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Journal Article

Predicting affective information: An evaluation of repetition suppression effects


Kotz,  Sonja A.
Department Neuropsychology, MPI for Human Cognitive and Brain Sciences, Max Planck Society;
Faculty of Psychology and Neuroscience, Maastricht University, the Netherlands;

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Trapp, S., & Kotz, S. A. (2016). Predicting affective information: An evaluation of repetition suppression effects. Frontiers in Psychology, 7: 1365. doi:10.3389/fpsyg.2016.01365.

Cite as: https://hdl.handle.net/11858/00-001M-0000-002B-A547-D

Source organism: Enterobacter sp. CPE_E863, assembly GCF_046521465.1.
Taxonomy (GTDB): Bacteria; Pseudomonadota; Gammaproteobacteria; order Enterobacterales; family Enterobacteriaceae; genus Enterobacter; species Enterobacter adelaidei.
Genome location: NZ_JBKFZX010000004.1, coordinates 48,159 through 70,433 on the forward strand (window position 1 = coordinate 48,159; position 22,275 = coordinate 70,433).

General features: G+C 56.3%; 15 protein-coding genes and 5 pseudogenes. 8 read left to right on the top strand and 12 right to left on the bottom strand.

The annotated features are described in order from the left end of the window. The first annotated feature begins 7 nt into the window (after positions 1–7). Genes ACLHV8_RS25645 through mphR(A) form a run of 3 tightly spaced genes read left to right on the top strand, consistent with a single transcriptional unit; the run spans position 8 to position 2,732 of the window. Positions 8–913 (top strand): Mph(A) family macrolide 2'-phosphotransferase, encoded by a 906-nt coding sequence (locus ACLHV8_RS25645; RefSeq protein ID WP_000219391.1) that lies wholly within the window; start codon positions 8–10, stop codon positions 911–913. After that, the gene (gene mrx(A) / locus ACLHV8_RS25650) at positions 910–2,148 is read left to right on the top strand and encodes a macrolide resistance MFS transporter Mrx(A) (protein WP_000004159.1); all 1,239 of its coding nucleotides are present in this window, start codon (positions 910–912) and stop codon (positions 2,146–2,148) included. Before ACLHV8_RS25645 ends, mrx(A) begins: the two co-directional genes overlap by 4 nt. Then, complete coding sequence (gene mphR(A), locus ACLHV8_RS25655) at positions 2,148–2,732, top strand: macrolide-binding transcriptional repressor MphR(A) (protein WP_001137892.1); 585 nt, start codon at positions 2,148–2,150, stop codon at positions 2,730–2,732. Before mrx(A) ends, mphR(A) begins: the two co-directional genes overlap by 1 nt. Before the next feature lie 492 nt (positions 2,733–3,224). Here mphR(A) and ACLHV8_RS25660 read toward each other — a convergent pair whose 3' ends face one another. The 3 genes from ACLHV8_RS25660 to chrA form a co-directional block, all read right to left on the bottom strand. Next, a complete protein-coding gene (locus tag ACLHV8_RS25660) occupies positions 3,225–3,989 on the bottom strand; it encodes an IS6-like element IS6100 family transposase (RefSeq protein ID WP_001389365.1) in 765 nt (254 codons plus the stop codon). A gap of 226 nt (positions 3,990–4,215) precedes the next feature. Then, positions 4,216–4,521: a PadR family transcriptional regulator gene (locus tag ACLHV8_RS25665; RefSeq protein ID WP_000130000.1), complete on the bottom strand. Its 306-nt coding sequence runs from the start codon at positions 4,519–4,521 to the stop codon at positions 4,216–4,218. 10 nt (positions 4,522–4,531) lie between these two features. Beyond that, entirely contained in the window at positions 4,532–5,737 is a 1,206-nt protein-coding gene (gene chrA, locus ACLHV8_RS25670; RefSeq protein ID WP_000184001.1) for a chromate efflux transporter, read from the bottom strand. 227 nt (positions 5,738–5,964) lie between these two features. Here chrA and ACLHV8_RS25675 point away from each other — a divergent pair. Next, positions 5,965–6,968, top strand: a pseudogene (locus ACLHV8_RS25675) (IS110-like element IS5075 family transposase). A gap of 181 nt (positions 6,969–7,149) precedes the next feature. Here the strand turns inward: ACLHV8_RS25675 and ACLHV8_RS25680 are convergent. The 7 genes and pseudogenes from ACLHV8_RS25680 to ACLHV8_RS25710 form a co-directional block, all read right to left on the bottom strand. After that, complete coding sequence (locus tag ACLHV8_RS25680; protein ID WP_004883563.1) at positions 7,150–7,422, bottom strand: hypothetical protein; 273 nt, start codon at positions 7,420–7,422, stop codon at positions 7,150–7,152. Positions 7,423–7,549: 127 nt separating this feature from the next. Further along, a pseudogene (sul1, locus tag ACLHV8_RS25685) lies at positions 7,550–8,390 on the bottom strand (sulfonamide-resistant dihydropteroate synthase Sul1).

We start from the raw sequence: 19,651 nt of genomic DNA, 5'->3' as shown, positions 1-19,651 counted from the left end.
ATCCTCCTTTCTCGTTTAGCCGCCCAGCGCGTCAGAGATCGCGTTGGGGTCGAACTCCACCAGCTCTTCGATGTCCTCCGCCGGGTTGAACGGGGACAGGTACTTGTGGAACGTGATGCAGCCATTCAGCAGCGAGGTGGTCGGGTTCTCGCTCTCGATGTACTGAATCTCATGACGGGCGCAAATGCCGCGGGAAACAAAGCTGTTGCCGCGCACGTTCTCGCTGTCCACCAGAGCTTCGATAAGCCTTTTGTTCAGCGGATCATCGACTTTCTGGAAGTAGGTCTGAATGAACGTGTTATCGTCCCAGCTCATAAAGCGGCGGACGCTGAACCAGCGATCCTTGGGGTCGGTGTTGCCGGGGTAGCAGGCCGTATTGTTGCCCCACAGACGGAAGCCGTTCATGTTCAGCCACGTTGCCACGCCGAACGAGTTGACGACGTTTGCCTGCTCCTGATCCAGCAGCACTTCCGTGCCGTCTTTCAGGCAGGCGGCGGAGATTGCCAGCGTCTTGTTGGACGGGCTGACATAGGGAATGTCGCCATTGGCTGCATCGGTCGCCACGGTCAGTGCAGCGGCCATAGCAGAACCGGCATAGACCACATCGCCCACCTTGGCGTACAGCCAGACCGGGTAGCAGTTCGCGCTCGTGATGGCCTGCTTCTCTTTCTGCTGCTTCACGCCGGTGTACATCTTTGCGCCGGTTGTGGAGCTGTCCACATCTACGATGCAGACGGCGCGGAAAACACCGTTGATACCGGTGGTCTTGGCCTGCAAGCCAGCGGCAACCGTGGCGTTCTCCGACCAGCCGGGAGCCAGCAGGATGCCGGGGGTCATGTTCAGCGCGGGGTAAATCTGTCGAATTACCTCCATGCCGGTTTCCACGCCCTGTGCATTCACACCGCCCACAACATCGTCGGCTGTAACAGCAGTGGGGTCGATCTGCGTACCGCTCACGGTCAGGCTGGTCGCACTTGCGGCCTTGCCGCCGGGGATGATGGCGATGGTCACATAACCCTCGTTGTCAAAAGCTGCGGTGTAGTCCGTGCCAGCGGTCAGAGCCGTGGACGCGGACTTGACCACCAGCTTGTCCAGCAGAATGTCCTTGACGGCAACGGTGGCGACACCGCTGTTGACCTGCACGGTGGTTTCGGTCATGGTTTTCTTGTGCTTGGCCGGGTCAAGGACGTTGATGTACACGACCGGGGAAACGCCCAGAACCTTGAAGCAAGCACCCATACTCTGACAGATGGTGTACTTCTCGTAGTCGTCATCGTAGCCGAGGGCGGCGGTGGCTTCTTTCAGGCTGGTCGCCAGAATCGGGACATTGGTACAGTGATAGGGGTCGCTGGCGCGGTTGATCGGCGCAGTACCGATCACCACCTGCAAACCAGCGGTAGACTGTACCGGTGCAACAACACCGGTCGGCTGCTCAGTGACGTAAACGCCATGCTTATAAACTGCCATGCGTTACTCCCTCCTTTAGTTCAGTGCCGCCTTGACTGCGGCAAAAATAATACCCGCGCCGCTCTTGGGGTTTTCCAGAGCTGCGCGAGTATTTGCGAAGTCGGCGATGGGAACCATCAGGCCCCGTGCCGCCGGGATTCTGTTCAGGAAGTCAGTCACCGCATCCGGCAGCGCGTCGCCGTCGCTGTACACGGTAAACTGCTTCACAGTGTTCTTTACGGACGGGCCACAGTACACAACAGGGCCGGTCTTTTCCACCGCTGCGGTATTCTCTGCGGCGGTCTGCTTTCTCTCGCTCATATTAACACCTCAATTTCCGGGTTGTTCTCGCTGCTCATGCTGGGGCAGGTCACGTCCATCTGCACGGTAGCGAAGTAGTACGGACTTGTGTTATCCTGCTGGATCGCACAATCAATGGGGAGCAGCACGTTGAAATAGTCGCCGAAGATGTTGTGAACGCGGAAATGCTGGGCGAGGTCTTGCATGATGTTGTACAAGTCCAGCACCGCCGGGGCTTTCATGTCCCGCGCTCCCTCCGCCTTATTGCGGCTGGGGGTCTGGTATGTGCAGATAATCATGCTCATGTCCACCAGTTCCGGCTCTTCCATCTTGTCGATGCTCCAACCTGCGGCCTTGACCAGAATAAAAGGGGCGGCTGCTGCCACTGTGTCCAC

Both theoretical proposals and empirical studies suggest that the brain interprets sensory input based on expectations to mitigate computational burden. However, as social beings, much of sensory input is affectively loaded – e.g., the smile of a partner, the critical voice of a boss, or the welcoming gesture of a friend. Given that affective information is highly complex and often ambiguous, building up expectations of upcoming affective sensory input may greatly contribute to its rapid and efficient processing. This review points to the role of affective information in the context of the ‘predictive brain’. It particularly focuses on repetition suppression (RS) effects that have recently been linked to prediction processes. The findings are interpreted as evidence for more pronounced prediction processes with affective material. Importantly, it is argued that bottom-up attention inflates the neural RS effect, and because affective stimuli tend to attract more bottom-up attention, it thereby particularly overshadows the magnitude of RS effects for this information. Finally, anxiety disorders, such as social phobia, are briefly discussed as manifestations of modulations in affective prediction.